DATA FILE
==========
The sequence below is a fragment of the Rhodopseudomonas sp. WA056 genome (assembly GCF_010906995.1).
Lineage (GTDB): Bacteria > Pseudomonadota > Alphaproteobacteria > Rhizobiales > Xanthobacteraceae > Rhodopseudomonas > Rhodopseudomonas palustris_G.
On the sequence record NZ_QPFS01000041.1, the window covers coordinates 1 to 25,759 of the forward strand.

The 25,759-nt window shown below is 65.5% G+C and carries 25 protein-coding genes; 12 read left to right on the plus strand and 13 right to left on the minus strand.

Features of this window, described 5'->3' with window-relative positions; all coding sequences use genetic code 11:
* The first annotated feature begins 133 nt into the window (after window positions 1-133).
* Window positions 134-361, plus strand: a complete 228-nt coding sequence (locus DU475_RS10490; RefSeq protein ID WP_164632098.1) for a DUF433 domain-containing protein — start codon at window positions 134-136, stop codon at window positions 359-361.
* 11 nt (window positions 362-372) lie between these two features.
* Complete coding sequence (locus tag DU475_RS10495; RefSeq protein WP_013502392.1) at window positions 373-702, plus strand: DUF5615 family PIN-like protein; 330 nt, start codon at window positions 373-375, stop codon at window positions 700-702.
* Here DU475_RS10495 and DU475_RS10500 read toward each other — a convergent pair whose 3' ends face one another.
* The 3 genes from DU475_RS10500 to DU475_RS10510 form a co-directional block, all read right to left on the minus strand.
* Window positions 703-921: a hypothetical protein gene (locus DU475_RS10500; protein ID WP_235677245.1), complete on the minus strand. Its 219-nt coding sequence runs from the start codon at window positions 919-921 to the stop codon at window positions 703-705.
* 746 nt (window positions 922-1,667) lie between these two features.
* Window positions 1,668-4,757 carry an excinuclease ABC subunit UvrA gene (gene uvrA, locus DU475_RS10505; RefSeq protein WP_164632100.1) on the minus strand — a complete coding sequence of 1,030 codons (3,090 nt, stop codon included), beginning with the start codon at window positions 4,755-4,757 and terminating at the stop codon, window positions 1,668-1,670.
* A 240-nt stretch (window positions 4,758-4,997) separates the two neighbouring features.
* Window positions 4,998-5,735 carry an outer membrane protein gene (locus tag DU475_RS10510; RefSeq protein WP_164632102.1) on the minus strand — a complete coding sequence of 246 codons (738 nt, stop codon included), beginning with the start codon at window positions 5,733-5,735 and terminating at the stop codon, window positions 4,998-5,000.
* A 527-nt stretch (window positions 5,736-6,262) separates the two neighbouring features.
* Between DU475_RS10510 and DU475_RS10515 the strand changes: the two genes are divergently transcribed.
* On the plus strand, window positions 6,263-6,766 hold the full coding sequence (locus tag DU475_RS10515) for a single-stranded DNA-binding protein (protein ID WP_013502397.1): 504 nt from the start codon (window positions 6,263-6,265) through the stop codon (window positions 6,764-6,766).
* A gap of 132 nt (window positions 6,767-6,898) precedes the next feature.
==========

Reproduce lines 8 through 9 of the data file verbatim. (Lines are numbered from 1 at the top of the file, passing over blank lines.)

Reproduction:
* 11 nt (window positions 362-372) lie between these two features.
* Complete coding sequence (locus tag DU475_RS10495; RefSeq protein WP_013502392.1) at window positions 373-702, plus strand: DUF5615 family PIN-like protein; 330 nt, start codon at window positions 373-375, stop codon at window positions 700-702.